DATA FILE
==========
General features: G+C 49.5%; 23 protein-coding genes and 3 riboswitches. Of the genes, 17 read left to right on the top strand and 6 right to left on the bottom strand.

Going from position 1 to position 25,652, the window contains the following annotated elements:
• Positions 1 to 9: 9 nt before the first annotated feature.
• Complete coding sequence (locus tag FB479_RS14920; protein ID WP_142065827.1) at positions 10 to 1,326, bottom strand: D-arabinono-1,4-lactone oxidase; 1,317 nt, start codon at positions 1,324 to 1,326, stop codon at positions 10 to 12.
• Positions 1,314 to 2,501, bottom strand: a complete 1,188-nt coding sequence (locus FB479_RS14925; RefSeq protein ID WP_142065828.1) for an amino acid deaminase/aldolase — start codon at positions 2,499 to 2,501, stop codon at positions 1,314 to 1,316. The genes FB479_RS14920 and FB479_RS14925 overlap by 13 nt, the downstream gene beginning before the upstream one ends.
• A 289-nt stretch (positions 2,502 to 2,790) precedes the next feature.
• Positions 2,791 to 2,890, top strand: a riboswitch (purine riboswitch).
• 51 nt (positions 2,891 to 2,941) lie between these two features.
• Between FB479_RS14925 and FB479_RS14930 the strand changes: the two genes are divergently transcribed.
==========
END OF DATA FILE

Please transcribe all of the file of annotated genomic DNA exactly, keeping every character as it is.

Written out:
General features: G+C 49.5%; 23 protein-coding genes and 3 riboswitches. Of the genes, 17 read left to right on the top strand and 6 right to left on the bottom strand.

Going from position 1 to position 25,652, the window contains the following annotated elements:
• Positions 1 to 9: 9 nt before the first annotated feature.
• Complete coding sequence (locus tag FB479_RS14920; protein ID WP_142065827.1) at positions 10 to 1,326, bottom strand: D-arabinono-1,4-lactone oxidase; 1,317 nt, start codon at positions 1,324 to 1,326, stop codon at positions 10 to 12.
• Positions 1,314 to 2,501, bottom strand: a complete 1,188-nt coding sequence (locus FB479_RS14925; RefSeq protein ID WP_142065828.1) for an amino acid deaminase/aldolase — start codon at positions 2,499 to 2,501, stop codon at positions 1,314 to 1,316. The genes FB479_RS14920 and FB479_RS14925 overlap by 13 nt, the downstream gene beginning before the upstream one ends.
• A 289-nt stretch (positions 2,502 to 2,790) precedes the next feature.
• Positions 2,791 to 2,890, top strand: a riboswitch (purine riboswitch).
• 51 nt (positions 2,891 to 2,941) lie between these two features.
• Between FB479_RS14925 and FB479_RS14930 the strand changes: the two genes are divergently transcribed.